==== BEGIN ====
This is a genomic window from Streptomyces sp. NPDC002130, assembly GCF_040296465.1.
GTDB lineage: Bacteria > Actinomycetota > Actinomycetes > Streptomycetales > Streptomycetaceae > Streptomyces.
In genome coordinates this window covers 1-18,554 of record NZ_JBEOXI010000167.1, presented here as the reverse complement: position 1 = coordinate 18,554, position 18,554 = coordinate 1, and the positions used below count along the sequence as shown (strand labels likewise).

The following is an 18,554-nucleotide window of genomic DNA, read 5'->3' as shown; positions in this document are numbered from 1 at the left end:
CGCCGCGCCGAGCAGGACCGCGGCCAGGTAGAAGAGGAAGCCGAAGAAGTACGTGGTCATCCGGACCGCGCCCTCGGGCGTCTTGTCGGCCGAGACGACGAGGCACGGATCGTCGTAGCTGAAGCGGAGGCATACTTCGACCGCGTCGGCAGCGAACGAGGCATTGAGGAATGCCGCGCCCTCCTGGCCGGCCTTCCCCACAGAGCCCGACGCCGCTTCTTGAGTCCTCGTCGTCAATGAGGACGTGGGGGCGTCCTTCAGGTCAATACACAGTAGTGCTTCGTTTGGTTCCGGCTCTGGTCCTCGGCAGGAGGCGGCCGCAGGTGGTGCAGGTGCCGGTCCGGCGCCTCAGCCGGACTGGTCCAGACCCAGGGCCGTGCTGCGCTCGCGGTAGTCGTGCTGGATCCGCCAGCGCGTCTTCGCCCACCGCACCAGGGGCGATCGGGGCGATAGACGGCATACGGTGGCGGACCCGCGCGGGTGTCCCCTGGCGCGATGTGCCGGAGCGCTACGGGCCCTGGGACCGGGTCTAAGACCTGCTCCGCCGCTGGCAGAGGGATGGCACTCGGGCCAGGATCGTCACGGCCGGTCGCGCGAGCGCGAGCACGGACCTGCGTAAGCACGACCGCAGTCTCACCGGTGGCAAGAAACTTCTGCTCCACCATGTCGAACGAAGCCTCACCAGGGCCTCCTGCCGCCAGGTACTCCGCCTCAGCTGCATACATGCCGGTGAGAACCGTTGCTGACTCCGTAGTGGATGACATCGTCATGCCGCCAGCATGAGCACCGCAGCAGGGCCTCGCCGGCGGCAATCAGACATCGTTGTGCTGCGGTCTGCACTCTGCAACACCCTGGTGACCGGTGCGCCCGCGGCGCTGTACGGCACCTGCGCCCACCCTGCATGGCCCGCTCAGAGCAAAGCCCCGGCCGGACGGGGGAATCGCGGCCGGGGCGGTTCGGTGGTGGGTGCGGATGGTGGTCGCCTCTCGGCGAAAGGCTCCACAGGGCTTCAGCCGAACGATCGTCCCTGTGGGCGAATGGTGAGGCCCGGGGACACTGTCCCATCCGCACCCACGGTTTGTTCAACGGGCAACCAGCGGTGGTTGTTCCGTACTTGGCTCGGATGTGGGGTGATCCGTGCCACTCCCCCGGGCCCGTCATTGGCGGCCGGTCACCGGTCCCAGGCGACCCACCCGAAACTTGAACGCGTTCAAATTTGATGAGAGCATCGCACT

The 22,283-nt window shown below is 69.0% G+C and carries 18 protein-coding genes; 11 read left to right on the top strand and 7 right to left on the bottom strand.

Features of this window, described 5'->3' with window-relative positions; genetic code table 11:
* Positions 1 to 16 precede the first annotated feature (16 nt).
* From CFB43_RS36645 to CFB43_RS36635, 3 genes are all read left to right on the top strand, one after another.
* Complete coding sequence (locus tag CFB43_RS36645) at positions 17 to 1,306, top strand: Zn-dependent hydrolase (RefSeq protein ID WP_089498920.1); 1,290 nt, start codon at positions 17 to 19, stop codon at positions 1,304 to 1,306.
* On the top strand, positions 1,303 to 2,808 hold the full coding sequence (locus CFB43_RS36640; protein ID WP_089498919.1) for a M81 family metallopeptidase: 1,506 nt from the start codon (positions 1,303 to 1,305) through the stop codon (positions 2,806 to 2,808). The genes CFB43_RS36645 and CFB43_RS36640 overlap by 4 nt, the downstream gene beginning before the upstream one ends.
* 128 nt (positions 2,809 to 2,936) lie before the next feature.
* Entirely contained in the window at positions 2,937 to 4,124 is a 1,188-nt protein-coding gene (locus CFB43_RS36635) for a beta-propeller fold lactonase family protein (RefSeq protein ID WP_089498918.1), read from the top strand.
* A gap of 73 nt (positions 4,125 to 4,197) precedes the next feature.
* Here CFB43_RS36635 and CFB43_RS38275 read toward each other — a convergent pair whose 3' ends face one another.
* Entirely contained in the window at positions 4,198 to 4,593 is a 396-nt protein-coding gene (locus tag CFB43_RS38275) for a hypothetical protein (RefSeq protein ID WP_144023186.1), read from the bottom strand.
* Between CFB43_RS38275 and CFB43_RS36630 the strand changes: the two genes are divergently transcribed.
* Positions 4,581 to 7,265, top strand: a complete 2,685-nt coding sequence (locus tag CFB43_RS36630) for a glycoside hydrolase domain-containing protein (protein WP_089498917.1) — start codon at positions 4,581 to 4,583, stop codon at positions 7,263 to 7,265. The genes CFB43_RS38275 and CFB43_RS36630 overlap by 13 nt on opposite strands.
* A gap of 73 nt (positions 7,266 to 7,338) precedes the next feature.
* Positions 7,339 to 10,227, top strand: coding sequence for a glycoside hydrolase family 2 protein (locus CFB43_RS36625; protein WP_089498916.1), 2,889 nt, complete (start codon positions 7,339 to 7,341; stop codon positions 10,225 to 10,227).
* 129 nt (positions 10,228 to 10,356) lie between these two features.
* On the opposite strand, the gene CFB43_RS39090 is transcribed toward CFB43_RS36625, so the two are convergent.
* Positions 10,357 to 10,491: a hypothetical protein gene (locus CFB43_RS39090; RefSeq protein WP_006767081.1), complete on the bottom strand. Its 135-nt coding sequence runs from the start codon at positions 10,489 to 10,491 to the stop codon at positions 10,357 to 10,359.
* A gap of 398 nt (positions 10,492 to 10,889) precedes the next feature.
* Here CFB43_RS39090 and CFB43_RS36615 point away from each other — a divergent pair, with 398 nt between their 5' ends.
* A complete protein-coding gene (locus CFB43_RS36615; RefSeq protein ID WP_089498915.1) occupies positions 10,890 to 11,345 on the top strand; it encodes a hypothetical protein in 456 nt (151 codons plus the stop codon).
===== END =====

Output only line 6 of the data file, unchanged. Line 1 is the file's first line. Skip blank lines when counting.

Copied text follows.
The 22,283-nt window shown below is 69.0% G+C and carries 18 protein-coding genes; 11 read left to right on the top strand and 7 right to left on the bottom strand.